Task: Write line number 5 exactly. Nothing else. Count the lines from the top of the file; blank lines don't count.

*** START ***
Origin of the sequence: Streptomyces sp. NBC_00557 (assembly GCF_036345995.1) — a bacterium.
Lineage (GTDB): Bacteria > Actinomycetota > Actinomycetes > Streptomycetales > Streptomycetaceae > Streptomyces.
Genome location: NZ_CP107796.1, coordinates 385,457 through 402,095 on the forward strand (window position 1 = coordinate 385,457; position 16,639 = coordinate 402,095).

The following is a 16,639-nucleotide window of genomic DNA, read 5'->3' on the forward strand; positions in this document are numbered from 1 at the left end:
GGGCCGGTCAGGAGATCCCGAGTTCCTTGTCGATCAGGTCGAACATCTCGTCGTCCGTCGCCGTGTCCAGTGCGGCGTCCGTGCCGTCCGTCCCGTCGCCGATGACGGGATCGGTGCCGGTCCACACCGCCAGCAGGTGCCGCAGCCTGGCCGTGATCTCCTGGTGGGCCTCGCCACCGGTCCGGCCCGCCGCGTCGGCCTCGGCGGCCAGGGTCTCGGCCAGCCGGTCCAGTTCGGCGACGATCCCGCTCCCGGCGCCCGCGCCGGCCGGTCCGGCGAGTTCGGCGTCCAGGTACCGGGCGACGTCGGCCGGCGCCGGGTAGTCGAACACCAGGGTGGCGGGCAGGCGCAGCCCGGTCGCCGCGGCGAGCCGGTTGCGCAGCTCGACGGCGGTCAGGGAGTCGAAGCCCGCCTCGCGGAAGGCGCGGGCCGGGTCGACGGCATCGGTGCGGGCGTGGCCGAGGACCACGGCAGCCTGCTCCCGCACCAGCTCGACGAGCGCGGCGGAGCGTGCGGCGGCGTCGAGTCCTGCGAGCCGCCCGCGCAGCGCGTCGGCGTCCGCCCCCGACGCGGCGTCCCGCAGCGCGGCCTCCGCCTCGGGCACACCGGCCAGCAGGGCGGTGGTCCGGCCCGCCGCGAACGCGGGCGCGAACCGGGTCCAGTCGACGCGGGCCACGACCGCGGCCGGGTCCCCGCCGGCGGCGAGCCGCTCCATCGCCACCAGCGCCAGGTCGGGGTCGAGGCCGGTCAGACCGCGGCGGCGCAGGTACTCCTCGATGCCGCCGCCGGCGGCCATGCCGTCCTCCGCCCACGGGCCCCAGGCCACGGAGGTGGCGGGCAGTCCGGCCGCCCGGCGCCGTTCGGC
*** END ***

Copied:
GGGCCGGTCAGGAGATCCCGAGTTCCTTGTCGATCAGGTCGAACATCTCGTCGTCCGTCGCCGTGTCCAGTGCGGCGTCCGTGCCGTCCGTCCCGTCGCCGATGACGGGATCGGTGCCGGTCCACACCGCCAGCAGGTGCCGCAGCCTGGCCGTGATCTCCTGGTGGGCCTCGCCACCGGTCCGGCCCGCCGCGTCGGCCTCGGCGGCCAGGGTCTCGGCCAGCCGGTCCAGTTCGGCGACGATCCCGCTCCCGGCGCCCGCGCCGGCCGGTCCGGCGAGTTCGGCGTCCAGGTACCGGGCGACGTCGGCCGGCGCCGGGTAGTCGAACACCAGGGTGGCGGGCAGGCGCAGCCCGGTCGCCGCGGCGAGCCGGTTGCGCAGCTCGACGGCGGTCAGGGAGTCGAAGCCCGCCTCGCGGAAGGCGCGGGCCGGGTCGACGGCATCGGTGCGGGCGTGGCCGAGGACCACGGCAGCCTGCTCCCGCACCAGCTCGACGAGCGCGGCGGAGCGTGCGGCGGCGTCGAGTCCTGCGAGCCGCCCGCGCAGCGCGTCGGCGTCCGCCCCCGACGCGGCGTCCCGCAGCGCGGCCTCCGCCTCGGGCACACCGGCCAGCAGGGCGGTGGTCCGGCCCGCCGCGAACGCGGGCGCGAACCGGGTCCAGTCGACGCGGGCCACGACCGCGGCCGGGTCCCCGCCGGCGGCGAGCCGCTCCATCGCCACCAGCGCCAGGTCGGGGTCGAGGCCGGTCAGACCGCGGCGGCGCAGGTACTCCTCGATGCCGCCGCCGGCGGCCATGCCGTCCTCCGCCCACGGGCCCCAGGCCACGGAGGTGGCGGGCAGTCCGGCCGCCCGGCGCCGTTCGGC